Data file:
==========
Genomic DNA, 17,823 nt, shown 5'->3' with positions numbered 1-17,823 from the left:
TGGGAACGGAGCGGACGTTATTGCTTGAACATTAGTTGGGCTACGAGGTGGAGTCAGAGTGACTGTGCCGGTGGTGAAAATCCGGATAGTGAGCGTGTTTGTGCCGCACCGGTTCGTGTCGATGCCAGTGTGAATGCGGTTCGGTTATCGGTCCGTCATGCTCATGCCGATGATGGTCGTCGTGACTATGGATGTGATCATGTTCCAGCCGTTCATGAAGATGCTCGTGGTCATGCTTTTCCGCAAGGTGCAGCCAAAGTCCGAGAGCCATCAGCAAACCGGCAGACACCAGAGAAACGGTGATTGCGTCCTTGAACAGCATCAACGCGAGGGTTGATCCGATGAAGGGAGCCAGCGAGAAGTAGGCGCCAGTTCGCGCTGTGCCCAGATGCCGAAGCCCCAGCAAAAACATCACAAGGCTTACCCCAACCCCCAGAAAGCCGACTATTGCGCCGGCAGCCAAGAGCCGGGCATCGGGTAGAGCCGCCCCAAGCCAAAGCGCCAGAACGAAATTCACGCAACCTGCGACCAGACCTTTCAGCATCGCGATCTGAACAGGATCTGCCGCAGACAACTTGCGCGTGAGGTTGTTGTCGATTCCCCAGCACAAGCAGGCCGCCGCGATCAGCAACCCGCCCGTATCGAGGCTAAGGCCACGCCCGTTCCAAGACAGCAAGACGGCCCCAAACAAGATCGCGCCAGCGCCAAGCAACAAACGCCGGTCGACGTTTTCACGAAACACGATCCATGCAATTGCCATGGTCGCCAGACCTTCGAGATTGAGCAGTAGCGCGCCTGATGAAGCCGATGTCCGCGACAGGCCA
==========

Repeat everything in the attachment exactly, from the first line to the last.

Genomic DNA, 17,823 nt, shown 5'->3' with positions numbered 1-17,823 from the left:
TGGGAACGGAGCGGACGTTATTGCTTGAACATTAGTTGGGCTACGAGGTGGAGTCAGAGTGACTGTGCCGGTGGTGAAAATCCGGATAGTGAGCGTGTTTGTGCCGCACCGGTTCGTGTCGATGCCAGTGTGAATGCGGTTCGGTTATCGGTCCGTCATGCTCATGCCGATGATGGTCGTCGTGACTATGGATGTGATCATGTTCCAGCCGTTCATGAAGATGCTCGTGGTCATGCTTTTCCGCAAGGTGCAGCCAAAGTCCGAGAGCCATCAGCAAACCGGCAGACACCAGAGAAACGGTGATTGCGTCCTTGAACAGCATCAACGCGAGGGTTGATCCGATGAAGGGAGCCAGCGAGAAGTAGGCGCCAGTTCGCGCTGTGCCCAGATGCCGAAGCCCCAGCAAAAACATCACAAGGCTTACCCCAACCCCCAGAAAGCCGACTATTGCGCCGGCAGCCAAGAGCCGGGCATCGGGTAGAGCCGCCCCAAGCCAAAGCGCCAGAACGAAATTCACGCAACCTGCGACCAGACCTTTCAGCATCGCGATCTGAACAGGATCTGCCGCAGACAACTTGCGCGTGAGGTTGTTGTCGATTCCCCAGCACAAGCAGGCCGCCGCGATCAGCAACCCGCCCGTATCGAGGCTAAGGCCACGCCCGTTCCAAGACAGCAAGACGGCCCCAAACAAGATCGCGCCAGCGCCAAGCAACAAACGCCGGTCGACGTTTTCACGAAACACGATCCATGCAATTGCCATGGTCGCCAGACCTTCGAGATTGAGCAGTAGCGCGCCTGATGAAGCCGATGTCCGCGACAGGCCA